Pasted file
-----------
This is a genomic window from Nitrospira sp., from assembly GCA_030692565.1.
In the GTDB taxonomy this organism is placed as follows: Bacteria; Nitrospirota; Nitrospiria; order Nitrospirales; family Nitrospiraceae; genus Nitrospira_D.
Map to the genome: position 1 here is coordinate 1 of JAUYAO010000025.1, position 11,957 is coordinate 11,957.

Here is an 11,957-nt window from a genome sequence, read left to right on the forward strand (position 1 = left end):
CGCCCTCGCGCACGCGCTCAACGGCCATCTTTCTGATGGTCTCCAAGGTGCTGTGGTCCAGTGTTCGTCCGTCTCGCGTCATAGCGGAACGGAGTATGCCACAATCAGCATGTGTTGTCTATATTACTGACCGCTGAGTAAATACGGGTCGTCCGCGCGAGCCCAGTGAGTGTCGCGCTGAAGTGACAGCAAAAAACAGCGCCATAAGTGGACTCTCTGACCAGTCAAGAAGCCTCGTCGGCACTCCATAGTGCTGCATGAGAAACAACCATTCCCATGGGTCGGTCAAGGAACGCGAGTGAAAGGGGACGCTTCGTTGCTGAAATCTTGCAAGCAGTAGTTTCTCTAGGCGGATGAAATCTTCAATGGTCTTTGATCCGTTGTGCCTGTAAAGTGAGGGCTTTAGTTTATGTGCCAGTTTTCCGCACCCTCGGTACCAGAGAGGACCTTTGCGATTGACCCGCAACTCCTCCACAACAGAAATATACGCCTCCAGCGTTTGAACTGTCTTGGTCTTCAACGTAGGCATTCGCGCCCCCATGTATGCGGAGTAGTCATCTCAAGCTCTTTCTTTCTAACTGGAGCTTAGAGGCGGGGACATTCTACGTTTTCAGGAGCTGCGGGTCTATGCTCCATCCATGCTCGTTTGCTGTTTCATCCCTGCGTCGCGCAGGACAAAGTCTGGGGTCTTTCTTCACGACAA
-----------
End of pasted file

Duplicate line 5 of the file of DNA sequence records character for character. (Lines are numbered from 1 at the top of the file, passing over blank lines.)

CGCCCTCGCGCACGCGCTCAACGGCCATCTTTCTGATGGTCTCCAAGGTGCTGTGGTCCAGTGTTCGTCCGTCTCGCGTCATAGCGGAACGGAGTATGCCACAATCAGCATGTGTTGTCTATATTACTGACCGCTGAGTAAATACGGGTCGTCCGCGCGAGCCCAGTGAGTGTCGCGCTGAAGTGACAGCAAAAAACAGCGCCATAAGTGGACTCTCTGACCAGTCAAGAAGCCTCGTCGGCACTCCATAGTGCTGCATGAGAAACAACCATTCCCATGGGTCGGTCAAGGAACGCGAGTGAAAGGGGACGCTTCGTTGCTGAAATCTTGCAAGCAGTAGTTTCTCTAGGCGGATGAAATCTTCAATGGTCTTTGATCCGTTGTGCCTGTAAAGTGAGGGCTTTAGTTTATGTGCCAGTTTTCCGCACCCTCGGTACCAGAGAGGACCTTTGCGATTGACCCGCAACTCCTCCACAACAGAAATATACGCCTCCAGCGTTTGAACTGTCTTGGTCTTCAACGTAGGCATTCGCGCCCCCATGTATGCGGAGTAGTCATCTCAAGCTCTTTCTTTCTAACTGGAGCTTAGAGGCGGGGACATTCTACGTTTTCAGGAGCTGCGGGTCTATGCTCCATCCATGCTCGTTTGCTGTTTCATCCCTGCGTCGCGCAGGACAAAGTCTGGGGTCTTTCTTCACGACAA